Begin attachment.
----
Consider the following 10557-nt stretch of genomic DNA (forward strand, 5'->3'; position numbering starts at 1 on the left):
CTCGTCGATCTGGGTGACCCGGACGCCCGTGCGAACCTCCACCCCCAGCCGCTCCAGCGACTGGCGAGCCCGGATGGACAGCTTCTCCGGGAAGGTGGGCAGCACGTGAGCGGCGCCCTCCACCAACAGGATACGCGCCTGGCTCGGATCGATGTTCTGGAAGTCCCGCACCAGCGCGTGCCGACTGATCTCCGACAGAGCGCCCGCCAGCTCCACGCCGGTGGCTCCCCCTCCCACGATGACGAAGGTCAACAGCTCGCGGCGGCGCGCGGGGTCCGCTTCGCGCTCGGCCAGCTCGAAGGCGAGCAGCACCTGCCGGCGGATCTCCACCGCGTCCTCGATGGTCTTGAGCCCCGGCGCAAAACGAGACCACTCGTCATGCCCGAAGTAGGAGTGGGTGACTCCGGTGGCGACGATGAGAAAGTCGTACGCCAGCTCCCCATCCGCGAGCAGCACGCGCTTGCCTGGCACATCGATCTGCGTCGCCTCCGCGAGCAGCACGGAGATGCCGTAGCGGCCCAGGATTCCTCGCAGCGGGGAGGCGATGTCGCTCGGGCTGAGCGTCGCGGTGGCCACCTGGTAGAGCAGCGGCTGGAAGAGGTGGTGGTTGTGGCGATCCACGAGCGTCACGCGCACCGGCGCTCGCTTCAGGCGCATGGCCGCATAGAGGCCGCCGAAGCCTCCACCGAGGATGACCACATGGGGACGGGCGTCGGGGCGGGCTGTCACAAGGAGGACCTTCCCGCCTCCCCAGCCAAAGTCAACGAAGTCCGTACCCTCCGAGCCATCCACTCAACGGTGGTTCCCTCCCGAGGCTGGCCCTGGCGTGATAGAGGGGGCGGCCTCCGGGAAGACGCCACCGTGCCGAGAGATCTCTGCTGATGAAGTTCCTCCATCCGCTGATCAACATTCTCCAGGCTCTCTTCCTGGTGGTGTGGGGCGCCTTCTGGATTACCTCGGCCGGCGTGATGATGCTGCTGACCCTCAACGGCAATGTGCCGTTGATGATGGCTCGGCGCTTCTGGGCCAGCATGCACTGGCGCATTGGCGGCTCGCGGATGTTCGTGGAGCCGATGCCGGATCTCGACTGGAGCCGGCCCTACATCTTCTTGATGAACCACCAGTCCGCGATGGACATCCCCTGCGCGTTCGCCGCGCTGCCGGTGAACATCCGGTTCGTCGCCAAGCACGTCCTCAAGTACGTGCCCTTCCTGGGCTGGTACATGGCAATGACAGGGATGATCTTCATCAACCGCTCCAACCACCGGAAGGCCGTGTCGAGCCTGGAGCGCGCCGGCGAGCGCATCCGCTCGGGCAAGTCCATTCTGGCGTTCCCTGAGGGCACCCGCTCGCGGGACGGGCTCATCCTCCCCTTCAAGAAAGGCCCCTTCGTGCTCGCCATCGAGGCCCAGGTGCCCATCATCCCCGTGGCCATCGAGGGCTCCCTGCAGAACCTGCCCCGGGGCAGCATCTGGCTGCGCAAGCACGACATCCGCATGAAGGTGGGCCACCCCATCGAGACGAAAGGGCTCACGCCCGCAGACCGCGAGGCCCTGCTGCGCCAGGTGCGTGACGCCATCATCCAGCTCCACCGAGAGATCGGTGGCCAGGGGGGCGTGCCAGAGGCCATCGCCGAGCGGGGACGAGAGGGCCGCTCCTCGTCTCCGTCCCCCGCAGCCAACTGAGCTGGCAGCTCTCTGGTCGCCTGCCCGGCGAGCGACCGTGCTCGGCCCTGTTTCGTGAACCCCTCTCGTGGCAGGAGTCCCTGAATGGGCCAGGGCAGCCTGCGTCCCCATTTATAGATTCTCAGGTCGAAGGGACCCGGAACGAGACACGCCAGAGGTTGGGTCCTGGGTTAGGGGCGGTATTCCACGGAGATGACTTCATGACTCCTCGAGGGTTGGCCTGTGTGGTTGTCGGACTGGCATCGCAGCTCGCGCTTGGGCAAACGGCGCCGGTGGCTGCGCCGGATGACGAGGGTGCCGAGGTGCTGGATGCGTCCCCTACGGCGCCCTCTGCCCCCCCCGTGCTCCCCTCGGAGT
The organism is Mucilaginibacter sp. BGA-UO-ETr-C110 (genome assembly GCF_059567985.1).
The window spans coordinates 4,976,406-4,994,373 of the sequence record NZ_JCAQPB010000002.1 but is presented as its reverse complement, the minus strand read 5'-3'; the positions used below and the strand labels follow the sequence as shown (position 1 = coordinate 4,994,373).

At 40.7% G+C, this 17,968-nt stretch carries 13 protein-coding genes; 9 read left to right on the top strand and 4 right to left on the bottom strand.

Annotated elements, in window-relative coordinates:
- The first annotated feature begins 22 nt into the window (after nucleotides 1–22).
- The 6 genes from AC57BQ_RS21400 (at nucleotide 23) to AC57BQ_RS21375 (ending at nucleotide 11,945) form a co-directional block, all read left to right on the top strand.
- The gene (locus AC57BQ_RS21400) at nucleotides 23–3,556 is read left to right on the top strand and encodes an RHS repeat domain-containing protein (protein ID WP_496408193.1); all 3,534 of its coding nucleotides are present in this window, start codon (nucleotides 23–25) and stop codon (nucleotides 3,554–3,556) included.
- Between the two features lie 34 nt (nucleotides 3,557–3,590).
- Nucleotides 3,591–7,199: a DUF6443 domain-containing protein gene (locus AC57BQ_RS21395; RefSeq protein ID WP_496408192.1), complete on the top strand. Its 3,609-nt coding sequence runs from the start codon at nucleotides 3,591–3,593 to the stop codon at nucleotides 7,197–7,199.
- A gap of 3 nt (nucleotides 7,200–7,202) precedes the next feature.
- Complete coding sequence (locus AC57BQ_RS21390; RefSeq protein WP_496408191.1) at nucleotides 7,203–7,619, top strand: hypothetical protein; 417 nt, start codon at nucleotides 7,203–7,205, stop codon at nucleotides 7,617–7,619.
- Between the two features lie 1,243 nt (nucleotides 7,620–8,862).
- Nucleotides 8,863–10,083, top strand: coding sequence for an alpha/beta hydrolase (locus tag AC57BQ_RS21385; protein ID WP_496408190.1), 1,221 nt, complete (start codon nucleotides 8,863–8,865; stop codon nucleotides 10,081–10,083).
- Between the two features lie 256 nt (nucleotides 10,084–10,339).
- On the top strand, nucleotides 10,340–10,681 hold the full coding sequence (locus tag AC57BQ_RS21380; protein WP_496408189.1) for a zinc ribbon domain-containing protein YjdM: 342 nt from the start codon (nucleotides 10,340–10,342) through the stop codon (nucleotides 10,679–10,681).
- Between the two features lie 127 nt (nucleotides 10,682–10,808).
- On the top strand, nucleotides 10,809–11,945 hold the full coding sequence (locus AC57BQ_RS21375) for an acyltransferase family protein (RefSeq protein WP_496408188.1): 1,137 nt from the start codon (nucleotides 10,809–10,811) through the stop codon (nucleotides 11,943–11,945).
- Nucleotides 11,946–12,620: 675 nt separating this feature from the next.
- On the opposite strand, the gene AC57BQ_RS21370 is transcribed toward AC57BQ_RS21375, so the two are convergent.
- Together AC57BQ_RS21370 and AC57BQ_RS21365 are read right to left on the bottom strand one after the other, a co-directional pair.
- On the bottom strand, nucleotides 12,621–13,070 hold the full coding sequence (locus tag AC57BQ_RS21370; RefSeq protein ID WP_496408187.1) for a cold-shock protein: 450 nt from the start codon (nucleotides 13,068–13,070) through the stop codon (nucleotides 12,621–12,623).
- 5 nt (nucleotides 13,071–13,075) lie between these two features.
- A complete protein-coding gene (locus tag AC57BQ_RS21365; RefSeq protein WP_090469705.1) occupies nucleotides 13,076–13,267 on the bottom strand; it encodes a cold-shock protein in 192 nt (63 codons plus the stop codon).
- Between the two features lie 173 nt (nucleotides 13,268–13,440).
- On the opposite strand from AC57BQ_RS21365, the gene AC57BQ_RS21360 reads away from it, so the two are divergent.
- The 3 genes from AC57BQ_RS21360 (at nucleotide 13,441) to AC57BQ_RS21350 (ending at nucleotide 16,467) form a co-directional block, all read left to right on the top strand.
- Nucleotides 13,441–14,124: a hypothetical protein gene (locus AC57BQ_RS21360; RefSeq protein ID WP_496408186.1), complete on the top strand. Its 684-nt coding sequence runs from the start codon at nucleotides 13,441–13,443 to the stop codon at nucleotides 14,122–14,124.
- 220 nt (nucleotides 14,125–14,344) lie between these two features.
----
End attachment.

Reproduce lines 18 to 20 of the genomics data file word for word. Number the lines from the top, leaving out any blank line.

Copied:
- Between the two features lie 127 nt (nucleotides 10,682–10,808).
- On the top strand, nucleotides 10,809–11,945 hold the full coding sequence (locus AC57BQ_RS21375) for an acyltransferase family protein (RefSeq protein WP_496408188.1): 1,137 nt from the start codon (nucleotides 10,809–10,811) through the stop codon (nucleotides 11,943–11,945).
- Nucleotides 11,946–12,620: 675 nt separating this feature from the next.